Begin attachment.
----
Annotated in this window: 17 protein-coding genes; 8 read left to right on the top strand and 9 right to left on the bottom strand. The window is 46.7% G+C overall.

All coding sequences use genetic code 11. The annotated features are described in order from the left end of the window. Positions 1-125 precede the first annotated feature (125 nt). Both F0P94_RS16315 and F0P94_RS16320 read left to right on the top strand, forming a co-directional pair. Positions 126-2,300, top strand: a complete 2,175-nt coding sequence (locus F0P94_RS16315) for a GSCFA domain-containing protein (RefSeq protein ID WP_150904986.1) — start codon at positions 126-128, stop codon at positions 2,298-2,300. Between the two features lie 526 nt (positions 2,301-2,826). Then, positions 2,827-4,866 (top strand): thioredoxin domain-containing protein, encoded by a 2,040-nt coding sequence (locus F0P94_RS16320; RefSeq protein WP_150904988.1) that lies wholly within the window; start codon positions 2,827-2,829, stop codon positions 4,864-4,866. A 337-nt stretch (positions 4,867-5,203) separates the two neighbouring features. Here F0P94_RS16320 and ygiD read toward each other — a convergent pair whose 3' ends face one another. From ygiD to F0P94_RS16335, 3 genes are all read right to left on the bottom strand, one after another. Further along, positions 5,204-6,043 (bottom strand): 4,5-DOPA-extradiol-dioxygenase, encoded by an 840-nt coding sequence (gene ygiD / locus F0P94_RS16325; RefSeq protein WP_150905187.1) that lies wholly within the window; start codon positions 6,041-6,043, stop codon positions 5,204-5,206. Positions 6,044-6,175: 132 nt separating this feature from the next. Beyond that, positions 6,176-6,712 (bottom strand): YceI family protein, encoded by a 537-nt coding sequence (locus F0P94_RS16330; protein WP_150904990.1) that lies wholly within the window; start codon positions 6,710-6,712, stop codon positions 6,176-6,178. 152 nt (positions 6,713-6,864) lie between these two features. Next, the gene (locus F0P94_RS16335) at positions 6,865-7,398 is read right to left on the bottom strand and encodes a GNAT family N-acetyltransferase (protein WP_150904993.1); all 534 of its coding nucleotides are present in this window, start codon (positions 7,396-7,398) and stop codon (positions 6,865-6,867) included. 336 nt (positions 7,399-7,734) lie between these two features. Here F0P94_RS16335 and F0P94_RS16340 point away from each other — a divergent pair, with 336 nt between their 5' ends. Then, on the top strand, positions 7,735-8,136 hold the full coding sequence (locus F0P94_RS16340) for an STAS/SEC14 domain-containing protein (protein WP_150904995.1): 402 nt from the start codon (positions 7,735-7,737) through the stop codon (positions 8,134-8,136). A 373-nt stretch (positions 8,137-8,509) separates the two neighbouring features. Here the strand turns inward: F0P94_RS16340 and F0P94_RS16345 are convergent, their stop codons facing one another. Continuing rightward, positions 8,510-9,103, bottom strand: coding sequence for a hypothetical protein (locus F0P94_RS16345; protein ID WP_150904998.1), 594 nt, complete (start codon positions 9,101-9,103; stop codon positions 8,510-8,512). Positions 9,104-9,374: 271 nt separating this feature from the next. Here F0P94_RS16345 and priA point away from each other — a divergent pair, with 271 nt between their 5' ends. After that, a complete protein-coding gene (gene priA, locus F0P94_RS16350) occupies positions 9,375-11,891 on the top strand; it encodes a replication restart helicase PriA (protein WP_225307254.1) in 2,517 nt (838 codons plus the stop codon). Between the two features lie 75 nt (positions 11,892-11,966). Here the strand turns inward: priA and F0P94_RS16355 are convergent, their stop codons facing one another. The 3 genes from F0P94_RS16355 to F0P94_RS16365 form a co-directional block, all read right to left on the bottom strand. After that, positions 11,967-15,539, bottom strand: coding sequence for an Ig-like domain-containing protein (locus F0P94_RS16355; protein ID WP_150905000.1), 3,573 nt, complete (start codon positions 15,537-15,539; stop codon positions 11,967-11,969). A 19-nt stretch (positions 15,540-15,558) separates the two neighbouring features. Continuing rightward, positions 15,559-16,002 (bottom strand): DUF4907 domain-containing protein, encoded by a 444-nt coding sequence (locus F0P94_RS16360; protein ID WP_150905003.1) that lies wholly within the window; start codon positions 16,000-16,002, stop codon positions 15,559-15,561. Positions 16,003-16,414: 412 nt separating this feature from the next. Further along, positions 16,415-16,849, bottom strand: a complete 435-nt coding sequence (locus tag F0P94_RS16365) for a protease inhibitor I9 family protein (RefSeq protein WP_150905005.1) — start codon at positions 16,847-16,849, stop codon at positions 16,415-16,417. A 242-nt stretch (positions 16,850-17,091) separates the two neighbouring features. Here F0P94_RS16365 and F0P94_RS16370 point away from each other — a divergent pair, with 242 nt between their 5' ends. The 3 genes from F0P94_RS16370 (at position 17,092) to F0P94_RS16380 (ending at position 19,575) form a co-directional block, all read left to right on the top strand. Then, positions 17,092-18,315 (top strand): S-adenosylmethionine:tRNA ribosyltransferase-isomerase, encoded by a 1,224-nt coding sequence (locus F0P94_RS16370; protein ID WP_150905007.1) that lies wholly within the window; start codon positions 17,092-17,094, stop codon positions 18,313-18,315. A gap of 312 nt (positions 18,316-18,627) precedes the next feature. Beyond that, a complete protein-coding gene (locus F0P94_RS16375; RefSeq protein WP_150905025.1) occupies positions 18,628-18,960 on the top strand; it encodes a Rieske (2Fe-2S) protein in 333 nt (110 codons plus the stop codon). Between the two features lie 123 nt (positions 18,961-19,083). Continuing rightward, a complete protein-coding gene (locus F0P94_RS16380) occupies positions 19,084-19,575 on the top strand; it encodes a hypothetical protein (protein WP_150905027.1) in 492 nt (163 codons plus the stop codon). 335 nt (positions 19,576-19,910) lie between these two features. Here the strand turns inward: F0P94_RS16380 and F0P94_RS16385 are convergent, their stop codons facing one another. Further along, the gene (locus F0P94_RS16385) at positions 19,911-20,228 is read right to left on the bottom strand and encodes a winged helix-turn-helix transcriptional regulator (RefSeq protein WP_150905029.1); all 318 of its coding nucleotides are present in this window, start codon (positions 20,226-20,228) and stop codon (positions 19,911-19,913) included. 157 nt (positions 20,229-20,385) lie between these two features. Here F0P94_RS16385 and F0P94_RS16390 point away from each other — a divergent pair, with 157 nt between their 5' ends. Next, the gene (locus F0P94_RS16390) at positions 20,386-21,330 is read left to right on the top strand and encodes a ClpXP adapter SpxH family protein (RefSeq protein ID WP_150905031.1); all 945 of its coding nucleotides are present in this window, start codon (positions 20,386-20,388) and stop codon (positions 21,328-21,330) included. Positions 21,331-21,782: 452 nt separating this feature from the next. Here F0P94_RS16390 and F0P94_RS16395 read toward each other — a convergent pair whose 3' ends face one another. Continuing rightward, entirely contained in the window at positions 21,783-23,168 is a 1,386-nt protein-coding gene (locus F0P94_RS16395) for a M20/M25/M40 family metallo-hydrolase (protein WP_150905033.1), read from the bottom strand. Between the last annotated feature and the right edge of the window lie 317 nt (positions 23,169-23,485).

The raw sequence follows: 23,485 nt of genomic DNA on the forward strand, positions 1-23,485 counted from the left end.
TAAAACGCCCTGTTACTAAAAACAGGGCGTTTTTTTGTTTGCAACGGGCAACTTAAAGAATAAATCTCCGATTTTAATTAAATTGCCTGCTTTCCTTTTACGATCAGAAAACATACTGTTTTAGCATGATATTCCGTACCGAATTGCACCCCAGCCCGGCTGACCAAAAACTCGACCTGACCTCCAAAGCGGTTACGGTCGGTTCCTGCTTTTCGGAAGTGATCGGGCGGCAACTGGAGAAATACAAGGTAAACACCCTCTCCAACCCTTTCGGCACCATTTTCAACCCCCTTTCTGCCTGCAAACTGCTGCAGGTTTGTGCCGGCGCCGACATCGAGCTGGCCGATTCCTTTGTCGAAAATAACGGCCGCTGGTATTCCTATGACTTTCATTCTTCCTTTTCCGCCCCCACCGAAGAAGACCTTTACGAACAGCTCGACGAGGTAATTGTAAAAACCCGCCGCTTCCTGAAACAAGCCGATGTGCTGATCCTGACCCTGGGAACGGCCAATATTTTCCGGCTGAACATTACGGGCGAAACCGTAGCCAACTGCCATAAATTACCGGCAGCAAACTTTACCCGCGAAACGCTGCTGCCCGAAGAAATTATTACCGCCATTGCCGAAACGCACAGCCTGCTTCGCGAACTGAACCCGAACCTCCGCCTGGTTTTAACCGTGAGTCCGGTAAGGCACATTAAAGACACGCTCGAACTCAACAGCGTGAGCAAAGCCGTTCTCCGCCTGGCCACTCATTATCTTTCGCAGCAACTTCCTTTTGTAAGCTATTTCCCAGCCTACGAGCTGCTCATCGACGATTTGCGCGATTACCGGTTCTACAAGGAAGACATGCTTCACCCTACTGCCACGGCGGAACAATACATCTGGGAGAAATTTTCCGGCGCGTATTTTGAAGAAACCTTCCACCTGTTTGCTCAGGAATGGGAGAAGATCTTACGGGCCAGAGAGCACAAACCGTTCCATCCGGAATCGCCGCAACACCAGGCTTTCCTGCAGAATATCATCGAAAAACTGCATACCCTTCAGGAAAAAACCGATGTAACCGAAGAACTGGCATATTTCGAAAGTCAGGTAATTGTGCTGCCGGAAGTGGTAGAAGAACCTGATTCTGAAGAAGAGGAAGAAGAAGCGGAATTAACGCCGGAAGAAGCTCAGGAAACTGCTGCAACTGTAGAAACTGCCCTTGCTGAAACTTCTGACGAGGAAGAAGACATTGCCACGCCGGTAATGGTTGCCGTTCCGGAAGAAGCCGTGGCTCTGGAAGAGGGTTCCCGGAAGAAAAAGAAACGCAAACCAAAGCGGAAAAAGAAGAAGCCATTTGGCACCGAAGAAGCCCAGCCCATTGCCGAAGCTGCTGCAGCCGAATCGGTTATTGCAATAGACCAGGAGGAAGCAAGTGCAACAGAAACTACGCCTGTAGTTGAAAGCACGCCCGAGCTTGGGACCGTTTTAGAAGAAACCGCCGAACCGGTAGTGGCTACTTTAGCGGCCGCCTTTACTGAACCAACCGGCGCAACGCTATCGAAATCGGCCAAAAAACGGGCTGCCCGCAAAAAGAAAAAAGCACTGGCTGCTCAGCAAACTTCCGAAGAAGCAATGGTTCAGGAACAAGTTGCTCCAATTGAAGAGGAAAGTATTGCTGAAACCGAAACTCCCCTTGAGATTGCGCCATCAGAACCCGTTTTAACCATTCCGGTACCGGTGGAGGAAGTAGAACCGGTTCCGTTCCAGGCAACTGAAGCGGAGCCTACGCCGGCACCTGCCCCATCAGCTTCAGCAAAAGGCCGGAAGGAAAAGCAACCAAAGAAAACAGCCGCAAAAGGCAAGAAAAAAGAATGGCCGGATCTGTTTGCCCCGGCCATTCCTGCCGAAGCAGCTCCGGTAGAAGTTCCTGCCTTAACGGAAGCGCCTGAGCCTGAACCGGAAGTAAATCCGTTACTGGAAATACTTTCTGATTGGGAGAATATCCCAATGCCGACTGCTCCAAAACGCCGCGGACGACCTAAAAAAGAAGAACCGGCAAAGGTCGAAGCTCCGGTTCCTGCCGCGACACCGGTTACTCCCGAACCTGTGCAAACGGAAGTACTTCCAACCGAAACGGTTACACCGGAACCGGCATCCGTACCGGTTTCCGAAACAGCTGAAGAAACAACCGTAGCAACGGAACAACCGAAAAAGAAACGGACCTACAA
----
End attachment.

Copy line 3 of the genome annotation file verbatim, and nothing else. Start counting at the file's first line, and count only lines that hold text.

The raw sequence follows: 23,485 nt of genomic DNA on the forward strand, positions 1-23,485 counted from the left end.